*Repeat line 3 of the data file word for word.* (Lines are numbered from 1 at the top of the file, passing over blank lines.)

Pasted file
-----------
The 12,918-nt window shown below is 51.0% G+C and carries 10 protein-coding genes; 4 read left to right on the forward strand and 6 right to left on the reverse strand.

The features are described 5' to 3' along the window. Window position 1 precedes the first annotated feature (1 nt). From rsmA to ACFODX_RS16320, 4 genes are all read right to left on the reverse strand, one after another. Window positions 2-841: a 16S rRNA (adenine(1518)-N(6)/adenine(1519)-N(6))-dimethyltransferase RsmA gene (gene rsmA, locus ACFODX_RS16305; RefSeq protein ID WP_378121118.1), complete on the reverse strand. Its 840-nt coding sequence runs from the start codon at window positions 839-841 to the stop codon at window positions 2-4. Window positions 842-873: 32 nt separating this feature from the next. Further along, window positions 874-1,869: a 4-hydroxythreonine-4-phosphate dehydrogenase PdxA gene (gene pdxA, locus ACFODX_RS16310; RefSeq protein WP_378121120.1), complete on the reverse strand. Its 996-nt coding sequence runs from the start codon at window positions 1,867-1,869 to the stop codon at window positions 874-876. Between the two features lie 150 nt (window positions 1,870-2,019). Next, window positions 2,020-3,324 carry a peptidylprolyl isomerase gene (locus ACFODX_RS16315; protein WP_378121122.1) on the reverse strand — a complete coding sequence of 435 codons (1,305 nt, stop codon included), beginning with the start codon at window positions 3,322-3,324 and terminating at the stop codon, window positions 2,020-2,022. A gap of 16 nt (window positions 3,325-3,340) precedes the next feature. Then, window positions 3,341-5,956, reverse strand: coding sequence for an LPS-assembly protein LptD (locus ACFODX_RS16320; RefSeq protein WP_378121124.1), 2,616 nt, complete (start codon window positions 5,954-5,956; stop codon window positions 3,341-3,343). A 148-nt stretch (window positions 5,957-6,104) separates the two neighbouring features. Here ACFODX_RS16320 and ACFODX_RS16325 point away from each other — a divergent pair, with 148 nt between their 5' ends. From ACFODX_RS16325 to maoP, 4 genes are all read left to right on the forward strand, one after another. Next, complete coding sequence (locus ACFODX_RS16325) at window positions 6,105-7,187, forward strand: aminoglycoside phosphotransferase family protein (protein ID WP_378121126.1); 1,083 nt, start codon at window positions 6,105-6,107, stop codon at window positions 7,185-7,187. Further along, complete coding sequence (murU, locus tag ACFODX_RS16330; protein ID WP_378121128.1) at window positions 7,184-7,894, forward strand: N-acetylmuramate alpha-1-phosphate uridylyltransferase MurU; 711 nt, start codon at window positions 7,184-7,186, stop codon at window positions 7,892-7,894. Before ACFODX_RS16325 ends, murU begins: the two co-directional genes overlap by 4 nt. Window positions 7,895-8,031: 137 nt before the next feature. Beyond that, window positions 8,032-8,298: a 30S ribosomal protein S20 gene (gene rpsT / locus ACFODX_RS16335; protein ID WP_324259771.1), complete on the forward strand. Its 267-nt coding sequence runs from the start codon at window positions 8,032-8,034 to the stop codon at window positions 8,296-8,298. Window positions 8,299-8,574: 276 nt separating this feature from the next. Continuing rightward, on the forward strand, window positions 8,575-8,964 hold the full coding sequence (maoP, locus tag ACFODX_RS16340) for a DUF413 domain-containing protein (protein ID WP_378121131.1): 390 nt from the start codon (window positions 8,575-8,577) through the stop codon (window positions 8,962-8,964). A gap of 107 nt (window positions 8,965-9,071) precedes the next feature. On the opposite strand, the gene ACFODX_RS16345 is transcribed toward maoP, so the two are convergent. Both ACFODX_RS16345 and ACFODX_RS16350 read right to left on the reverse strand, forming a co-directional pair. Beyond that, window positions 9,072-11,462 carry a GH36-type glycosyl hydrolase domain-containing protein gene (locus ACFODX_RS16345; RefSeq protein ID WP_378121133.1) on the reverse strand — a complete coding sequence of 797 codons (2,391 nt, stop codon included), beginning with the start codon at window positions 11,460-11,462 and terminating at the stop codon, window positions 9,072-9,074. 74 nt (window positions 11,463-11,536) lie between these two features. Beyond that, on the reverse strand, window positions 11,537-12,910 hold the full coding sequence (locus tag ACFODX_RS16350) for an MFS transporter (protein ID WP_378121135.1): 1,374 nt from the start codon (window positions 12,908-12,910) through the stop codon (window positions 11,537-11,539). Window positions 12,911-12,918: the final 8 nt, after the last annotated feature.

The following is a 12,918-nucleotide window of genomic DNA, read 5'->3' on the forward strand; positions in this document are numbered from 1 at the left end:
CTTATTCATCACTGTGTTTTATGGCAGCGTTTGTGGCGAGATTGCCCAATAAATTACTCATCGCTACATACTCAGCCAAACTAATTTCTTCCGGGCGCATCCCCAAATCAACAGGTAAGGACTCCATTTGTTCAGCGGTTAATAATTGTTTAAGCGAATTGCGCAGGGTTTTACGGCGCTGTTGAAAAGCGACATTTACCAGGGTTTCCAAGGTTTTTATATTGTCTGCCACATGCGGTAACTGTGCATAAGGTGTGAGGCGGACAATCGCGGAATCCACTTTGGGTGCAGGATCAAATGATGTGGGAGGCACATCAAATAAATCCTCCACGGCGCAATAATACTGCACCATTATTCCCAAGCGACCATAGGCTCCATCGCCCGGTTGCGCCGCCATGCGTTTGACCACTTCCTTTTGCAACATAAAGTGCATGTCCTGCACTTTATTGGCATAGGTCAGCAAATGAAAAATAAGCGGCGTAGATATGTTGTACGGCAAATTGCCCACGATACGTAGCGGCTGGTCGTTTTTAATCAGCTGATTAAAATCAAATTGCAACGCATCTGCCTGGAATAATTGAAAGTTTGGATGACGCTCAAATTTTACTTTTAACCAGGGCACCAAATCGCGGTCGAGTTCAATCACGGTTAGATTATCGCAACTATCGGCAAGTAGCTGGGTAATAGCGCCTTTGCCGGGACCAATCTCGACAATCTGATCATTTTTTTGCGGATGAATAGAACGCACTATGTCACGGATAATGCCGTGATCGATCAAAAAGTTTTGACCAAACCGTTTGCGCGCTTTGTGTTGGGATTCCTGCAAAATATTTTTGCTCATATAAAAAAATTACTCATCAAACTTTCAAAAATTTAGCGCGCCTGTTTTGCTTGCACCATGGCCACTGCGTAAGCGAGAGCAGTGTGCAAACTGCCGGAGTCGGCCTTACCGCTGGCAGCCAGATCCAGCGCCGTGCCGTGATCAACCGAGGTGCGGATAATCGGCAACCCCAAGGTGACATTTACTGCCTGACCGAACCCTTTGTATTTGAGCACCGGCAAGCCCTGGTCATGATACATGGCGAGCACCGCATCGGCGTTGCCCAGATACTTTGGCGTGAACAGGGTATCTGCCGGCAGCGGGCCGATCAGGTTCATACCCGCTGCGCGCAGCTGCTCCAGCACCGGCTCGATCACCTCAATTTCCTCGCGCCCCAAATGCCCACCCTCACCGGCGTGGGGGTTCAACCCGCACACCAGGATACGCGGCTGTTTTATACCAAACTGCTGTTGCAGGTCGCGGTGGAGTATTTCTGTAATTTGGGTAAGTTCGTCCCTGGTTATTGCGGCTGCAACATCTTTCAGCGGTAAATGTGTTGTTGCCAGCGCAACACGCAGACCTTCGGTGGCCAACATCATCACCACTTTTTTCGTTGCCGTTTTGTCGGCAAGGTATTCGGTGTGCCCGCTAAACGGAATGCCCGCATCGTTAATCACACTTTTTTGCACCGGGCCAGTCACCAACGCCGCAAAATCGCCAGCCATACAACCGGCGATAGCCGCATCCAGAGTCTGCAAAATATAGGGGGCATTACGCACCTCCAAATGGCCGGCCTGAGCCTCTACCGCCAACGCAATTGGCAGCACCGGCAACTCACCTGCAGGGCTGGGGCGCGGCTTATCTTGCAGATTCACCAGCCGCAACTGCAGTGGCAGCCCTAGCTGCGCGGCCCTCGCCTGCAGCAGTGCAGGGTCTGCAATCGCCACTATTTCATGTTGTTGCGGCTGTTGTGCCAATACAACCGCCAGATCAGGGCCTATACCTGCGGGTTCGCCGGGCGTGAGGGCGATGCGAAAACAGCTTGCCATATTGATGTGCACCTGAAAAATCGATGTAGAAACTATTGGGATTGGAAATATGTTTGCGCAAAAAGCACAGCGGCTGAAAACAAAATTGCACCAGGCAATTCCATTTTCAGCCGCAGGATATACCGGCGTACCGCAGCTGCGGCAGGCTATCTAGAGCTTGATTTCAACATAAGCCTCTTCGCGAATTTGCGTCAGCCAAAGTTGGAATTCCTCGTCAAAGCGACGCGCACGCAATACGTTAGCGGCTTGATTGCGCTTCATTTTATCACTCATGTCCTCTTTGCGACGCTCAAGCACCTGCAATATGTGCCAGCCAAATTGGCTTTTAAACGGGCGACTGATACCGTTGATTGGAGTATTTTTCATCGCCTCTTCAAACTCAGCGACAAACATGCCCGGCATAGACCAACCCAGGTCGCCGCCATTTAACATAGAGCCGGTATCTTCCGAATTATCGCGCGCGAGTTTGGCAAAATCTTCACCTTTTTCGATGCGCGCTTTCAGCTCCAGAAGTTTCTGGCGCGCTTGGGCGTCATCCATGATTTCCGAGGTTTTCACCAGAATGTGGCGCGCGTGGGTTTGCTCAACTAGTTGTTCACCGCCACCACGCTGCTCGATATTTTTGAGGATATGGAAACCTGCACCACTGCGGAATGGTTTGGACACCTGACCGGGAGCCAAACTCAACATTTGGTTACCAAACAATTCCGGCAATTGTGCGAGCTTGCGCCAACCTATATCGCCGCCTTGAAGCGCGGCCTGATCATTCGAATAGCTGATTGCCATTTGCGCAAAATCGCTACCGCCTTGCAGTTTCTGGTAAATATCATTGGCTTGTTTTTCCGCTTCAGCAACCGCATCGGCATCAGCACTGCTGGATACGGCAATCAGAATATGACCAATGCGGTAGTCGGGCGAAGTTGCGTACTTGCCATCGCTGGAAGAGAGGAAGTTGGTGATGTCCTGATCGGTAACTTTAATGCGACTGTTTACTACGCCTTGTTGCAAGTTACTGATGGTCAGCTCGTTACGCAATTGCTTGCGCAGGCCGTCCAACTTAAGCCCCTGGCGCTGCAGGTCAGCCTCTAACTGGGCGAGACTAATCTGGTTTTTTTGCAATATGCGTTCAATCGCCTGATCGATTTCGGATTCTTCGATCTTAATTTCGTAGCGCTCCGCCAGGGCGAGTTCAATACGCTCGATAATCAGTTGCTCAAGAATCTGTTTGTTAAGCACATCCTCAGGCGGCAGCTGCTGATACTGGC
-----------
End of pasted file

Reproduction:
The following is a 12,918-nucleotide window of genomic DNA, read 5'->3' on the forward strand; positions in this document are numbered from 1 at the left end: